Real estate in big European cities is still too expensive for most potential buyers, especially as banks give out fewer loans. Prices are on the increase in London, but transactions are fewer. Meanwhile things are quiet on the real estate front in Rome, Paris and Madrid
The time is right to buy, according to Spanish Minister of Housing Beatriz Corredor. In a surprising show of optimism, she says that the price of housing in large urban centres could go up again this year, after falling continuously for more than two years. Another decisive argument for buying now is the tax deduction on real estate purchases for households earning more than 24,000 euros per year, which should still apply until the end of 2010. Perfect timing, it seems.
Madrid heats up
But for the Spanish to seize the opportunity, they need to be able to borrow! And the mortgage loan crunch should last all through 2010, according to the Bank of Spain. Since their rate of bad debts grew to more than 5% over the past three years, banks are now twice shy: they have become extremely cautious and give real-estate loans with parsimony. Banks are also stuck with a large number of unsold buildings, repossessed from property developers who defaulted on their payments. When the housing bubble burst, it left behind more than a million unsold new houses and apartments. Selling off that stock will take time, and it will not help the market pick up again, which some analysts expect to happen in 2012.
Despite the minister's claims, it is not very likely that real estate prices will raise soon, according to the home-staging agency Tinsa – another reason to wait a bit longer before buying. Indeed, real estate prices only dropped 15% in two years, says Tinsa, whereas the price adjustment in other countries hit by the real estate crisis was a lot more brutal. Given the wild heights reached during the speculative bubble, prices may still fall. In the meantime, potential buyers can rent at lower cost and with more ease than before, because the crisis has increased the number of properties for rent.
While no other European country was devastated the way Spain was – its real estate crisis was the main factor in the crash of its economy – the picture is no rosier elsewhere. Prices seem to be on a timid rise pretty much everywhere in Europe, although not enough to talk about a true upturn in the real estate market.
London picks up
In Great Britain, purchasing prices have been raising slowly for six months. The weak supply has spurred a nation-wide increase of 6.1% over a year, 10.3% in London. According to a study by the real estate group Savills, 859,000 properties were sold in 2009 in Great-Britain, 52% less than in 2006 and 2007, which were prosperous years. Yet prices remain on average 10% lower than in 2007. Many analysts believe that macro-economic conditions will strongly influence prices this year: the pressure of unemployment, and the credit crunch like in Spain should stabilise, if not lower, prices by the end of 2010.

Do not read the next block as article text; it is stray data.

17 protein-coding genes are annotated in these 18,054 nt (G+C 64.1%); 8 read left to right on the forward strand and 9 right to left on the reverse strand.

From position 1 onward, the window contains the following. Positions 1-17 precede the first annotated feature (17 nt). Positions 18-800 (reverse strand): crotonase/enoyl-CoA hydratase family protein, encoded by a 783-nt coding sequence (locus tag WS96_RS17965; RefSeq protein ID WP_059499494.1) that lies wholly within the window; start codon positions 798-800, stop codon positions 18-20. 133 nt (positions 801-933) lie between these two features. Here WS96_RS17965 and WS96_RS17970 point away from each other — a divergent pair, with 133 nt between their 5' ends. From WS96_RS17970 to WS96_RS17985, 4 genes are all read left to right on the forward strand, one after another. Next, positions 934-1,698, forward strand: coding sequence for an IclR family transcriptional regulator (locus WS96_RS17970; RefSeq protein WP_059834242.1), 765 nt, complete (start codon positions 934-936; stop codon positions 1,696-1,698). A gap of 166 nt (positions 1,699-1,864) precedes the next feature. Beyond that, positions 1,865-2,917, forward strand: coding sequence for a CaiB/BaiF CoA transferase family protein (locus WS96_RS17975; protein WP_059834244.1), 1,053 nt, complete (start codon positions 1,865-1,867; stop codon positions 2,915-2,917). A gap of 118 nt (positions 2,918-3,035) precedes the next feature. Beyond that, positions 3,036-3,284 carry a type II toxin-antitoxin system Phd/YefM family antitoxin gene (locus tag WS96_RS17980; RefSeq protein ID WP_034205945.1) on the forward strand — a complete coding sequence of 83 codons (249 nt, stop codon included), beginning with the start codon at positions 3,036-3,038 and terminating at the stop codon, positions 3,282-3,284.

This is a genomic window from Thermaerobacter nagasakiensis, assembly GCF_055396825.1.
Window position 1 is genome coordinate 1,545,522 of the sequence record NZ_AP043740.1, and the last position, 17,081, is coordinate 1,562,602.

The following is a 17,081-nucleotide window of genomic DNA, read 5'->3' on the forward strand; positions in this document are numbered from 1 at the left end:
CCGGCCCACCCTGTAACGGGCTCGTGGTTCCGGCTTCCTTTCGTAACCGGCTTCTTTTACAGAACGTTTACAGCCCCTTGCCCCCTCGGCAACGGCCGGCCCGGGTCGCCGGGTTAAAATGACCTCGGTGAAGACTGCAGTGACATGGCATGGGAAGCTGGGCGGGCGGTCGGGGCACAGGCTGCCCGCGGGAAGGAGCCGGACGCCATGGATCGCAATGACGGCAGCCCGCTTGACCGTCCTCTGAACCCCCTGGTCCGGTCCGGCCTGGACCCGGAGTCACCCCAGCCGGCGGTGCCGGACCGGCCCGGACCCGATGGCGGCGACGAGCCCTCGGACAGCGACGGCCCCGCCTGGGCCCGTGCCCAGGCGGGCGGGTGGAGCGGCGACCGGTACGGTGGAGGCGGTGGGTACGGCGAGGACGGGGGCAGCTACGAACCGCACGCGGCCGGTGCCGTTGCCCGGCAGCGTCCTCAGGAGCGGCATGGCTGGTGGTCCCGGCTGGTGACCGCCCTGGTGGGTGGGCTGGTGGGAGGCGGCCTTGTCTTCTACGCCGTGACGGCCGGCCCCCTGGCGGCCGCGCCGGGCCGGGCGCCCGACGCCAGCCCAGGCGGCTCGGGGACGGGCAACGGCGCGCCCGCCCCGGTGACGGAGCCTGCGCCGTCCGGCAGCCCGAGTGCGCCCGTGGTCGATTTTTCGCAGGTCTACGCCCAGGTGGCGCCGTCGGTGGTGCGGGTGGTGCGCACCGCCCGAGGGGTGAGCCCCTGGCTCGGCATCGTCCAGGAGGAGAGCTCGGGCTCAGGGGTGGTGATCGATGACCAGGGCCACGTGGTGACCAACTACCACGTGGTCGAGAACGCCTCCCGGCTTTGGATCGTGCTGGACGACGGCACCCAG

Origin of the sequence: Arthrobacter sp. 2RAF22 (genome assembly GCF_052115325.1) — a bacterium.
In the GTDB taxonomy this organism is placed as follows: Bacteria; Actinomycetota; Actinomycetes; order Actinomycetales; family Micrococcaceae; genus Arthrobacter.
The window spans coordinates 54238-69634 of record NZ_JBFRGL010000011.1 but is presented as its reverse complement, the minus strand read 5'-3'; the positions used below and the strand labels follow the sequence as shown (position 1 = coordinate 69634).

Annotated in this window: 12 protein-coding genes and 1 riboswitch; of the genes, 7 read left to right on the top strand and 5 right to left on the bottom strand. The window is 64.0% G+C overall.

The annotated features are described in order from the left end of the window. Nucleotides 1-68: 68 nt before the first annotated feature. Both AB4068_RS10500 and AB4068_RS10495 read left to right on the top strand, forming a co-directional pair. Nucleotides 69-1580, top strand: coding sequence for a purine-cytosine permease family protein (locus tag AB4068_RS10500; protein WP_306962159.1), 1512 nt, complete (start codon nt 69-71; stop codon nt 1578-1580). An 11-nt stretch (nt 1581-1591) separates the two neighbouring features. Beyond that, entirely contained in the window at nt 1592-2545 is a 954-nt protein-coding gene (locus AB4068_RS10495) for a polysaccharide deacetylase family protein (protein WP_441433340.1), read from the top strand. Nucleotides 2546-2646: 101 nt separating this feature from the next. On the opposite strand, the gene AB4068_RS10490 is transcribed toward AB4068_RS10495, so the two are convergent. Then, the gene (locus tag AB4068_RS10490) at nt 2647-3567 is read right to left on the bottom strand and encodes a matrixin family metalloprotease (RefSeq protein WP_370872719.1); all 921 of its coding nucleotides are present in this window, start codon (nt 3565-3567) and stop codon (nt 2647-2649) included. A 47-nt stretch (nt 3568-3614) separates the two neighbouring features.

Rome still too expensive
In Italy, real estate has been in crisis for two years. Yet offering prices for apartments, especially in the capital city, are the highest in Europe. For example, a centrally located, 30-square-meter apartment in Rome costs about 400,000 euros – and that's on the ground floor, with no kitchen, no light and no closets. Sales prices in large urban centres should drop 5% by the end of the year, according to Tecnocasa, the country's largest real estate agency. But it probably won't be enough to boost the depressed market. Furthermore, as many average-earning households are currently incapable of paying back their home loans, banks are tightening the purse strings. In these conditions, potential buyers are forced to wait for credit to loosen, says Tecnocasa. Last year, the volume of property transactions fell by 15.6% ((compared to what? To the previous year? Et qu'est-ce que c'est que la bourse de l'immobilier italien?? je ne l'ai pas traduit car je ne trouve aucune référence à cette entité).
Uncertainty in Paris
The volume of property transactions remains low in France, according to the Chamber of notaries. “The horizon of real estate is still cloudy,” say the notaries, “because unemployment is rising and it is uncertain whether interest rates on real estate loans, which are currently favourable, will remain stable.” But they are betting that the French will slowly go back to investing in bricks and mortar, given “the low financial returns of other investments and the uncertainty on the stock exchange.”
Prices which started dropping at the end of 2008 had fallen by 7.5% for apartments and 9.5% for houses during the third semester of 2009, according to the national statistics institute's index. In January 2010, prices in Paris where still falling by 0.35%, according to the real estate website meilleursagents.com. Concerning high-end real estate in the capital city (worth 1 to 5 million euros), only foreign clients are still buying, says a study by Barnes, an agency specialised in prestige real estate. The agency notices that Russian buyers are making a comeback.